A guide to enduring a visit to your loving relatives
I get up on a Sunday June morning, totally awakened not by the “switch on the power of freshness” colgate or the tempting aroma of a special Sunday breakfast but by this announcement by my mom: ‘We’re going to meet (Insert some old man’s name here).’
‘Who’re they?’ I ask wearily.
An indignant look by mom. ‘They are your father’s …’ Here onwards my brain switches off and a glazed look spreads over my face which doesn’t leave until she drops another bomb: ‘So be ready by eleven.’
‘Eleven!’ I want to shout out ‘eleven! Are you kidding me lady! Is this a Sunday or what? I don’t even bathe by eleven!’ but all I manage under her threatening demeanor, asking me ‘Do you dare disagree’, is a weak nod.
So, It’s eleven and I drag my extremely unwilling feet towards the door when I’m drowned under a barrage of ‘What is this dress? How many times do I have to tell you to dress up in something other than black and comb your hair properly You should have washed them I’m taking you for a haircut next Sunday…’ (All this is said in one breath. Yes, notice the absence of punctuation marks.)
Finally, after my mother’s approval at the change in the attire and a hundred glances by my father at his watch, we set off.
My hair are fussed over one last time before the door to their home opens and a middle aged woman bowes us in with a permanently fixed smile and then hurriedly runs over to the kitchen calling to what sounded like half the house in her wake.
Enter an aged couple. As Indian customs (which were never very fathomable to me) demand, I bend down to touch their feet and they almost instantly fire the most dreaded question, ‘Do you remember us?’
Considering the last time you saw them when the most important question in life was who should be the seeker in the game of hide and seek, you obviously do not remember them. But since they are seventy plus, you can safely assume they are your distantly related grandparents. The real threats are those middle aged women because they can be anything from your bua to chachi to the housemaid. Hence it is advised to hold your tongue there. Of course when the worse comes to worse, you can just glance at your parents cluelessly and then be treated to an account of how you used to go to their home to play when you were about four and how the broken white and Black TV set still lying in the basement was your fault. If you are already twitching uncomfortably then wait till you hear them expound on how your nose used to be runny all the time…
Enter a veiled lady with a tray heavily laden with sweets and snacks and sweets and well… more sweets. If you are thinner than an average Indian, then this is the cue for you to brace yourself for those lame jokes like “if a sandstorm strikes, you’ll be blown away!”, because they will expect you to eat. Yes, even after embarrassing you as casually as discussing Smriti Irani’s new education reforms.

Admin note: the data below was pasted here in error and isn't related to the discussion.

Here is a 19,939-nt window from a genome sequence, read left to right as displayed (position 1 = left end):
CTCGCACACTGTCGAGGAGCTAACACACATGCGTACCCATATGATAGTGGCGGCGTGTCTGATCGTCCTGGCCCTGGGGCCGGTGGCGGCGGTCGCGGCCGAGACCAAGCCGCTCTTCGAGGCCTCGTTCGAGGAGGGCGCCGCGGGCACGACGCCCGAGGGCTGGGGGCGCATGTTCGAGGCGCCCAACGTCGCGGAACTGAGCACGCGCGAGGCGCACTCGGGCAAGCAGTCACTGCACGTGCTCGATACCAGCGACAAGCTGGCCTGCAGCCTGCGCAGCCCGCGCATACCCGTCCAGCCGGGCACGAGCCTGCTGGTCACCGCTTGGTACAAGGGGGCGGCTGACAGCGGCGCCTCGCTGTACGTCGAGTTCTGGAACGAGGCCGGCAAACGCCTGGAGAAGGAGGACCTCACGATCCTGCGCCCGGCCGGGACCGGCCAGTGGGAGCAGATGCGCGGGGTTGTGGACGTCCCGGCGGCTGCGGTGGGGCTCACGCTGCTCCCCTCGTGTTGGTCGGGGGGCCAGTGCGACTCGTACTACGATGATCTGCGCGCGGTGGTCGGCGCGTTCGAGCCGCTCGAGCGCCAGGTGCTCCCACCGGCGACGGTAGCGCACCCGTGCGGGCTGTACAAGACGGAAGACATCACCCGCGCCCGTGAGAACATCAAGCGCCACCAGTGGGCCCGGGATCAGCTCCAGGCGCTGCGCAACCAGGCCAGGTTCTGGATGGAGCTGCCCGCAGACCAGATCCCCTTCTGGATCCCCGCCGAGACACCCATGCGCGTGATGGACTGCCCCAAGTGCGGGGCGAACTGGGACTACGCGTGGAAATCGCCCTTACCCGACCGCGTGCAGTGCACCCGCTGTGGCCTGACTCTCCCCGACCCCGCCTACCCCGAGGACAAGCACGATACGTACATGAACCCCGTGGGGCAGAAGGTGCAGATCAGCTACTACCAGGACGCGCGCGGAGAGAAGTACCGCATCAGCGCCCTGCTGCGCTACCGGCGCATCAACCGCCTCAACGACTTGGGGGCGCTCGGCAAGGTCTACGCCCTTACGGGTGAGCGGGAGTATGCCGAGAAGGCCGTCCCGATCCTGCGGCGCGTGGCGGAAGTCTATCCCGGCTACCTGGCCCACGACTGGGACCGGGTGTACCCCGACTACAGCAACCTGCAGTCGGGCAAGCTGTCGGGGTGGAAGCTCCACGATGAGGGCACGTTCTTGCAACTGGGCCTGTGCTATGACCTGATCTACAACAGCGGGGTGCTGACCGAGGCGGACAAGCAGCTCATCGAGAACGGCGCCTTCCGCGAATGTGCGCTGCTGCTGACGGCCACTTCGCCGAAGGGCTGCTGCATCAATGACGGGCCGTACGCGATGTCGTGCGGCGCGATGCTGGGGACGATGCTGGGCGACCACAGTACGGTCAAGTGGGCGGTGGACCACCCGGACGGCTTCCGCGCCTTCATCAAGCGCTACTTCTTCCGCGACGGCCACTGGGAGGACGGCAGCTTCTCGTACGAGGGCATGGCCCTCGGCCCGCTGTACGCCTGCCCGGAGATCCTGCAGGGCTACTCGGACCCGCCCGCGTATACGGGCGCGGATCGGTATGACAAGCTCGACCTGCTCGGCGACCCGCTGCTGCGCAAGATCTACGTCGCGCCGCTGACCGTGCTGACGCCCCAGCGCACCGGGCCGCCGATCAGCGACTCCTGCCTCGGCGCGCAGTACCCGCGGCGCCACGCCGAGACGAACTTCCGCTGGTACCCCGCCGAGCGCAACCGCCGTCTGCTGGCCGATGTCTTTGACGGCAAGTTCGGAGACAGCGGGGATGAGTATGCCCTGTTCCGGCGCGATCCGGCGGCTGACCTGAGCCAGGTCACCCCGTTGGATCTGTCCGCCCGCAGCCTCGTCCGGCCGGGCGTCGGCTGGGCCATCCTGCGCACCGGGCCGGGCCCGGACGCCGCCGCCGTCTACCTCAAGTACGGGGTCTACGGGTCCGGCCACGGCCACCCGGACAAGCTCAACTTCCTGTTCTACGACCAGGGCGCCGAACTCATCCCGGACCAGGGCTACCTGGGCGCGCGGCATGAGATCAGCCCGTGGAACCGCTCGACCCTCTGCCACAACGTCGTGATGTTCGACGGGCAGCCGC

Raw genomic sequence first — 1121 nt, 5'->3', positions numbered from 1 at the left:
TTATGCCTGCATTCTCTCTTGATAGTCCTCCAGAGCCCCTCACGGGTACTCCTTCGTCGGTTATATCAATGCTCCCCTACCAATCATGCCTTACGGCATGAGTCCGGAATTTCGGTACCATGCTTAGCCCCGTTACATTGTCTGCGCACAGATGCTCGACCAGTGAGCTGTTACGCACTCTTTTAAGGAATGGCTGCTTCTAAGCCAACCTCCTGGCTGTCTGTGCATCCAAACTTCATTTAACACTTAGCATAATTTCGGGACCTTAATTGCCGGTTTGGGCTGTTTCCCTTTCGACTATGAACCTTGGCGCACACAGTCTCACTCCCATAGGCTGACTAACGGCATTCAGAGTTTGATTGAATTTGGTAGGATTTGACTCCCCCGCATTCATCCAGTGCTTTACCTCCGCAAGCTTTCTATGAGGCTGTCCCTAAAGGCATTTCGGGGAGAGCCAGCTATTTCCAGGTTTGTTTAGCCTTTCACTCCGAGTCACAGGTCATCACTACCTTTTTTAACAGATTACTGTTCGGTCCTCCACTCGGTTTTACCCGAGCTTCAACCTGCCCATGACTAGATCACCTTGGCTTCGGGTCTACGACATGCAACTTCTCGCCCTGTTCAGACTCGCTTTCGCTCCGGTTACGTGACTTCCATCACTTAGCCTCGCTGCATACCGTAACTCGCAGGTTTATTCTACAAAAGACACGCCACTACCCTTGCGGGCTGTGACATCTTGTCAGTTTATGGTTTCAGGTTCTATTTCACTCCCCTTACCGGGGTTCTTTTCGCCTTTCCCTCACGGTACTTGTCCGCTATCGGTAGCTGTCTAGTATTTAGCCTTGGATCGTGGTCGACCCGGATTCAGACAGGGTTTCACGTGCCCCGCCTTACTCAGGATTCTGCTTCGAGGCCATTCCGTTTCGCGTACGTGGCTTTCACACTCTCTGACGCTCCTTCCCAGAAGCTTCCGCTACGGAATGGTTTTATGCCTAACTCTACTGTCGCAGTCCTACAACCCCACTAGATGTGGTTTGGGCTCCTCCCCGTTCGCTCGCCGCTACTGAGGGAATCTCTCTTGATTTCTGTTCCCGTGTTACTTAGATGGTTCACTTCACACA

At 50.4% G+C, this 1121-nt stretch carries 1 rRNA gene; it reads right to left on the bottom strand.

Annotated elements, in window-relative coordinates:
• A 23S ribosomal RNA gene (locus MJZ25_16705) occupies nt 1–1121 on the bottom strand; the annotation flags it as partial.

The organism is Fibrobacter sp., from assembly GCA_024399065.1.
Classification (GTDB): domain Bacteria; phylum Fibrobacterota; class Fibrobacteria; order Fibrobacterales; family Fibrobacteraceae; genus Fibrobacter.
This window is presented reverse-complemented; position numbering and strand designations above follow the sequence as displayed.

While we’ve landed on the subject of education, I might as well warn you this is the month of june and every single exam results from the UPSC to your ‘nukkad ke’ school ‘s primary annual exams, are out. They have mugged up the score and percentage and percentile and color of the student’s eyes with an efficiency that would put the photonic memory of ‘the Machine’- HP’s new supercomputing device to shame. So they grab this opportunity to hurl these mind-boggling figures at you while you cringe inwardly at your own 12th standard percentage which seems absolutely lame now.
After been made to feel painfully ignorant, I’m finally been asked a question whose answer , thankfully, I know.
‘What are you doing now?’
‘Engineering,’ I reply promptly.
‘Oh engineering!’ Instant seal of approval.
‘What all subjects do you study?’
‘Er, maths, chemistry, electronics, computer programming…’
‘Computers! You’ve been taught computers?’
‘Er…yeah, if that’s how you want to put it.’
‘Awesome! Can you have a look at our Bittu’s computer. It’s not working properly and doesn’t connect to the internet and what else? Here, Bittu, take her with you and explain everything. She’s going to fix your computer.’
And so I’m been dragged away to fix a hopeless computer while my cries of ‘They teach us computing technologies not how to repair a broken computer and anyways I’m an electronics and electrical engineering student…’, go unnoticed.
What magic did I perform at the computer, even I do not remember. But this sure alarmed my parents into deciding that it was time for us to take our leave and we finally find ourselves at their doorstep again, smiling politely and in my case, absolutely grinning at my freedom, and waving our goodbyes.
‘ Do visit again.’
‘Sure!’ I deigned to reply. They were after all, as promised in the beginning, ‘loving’.
P.S. Life Hack #2 If you can’t send an excel file because it is too big, save it as .xlsb. This will shrink the size.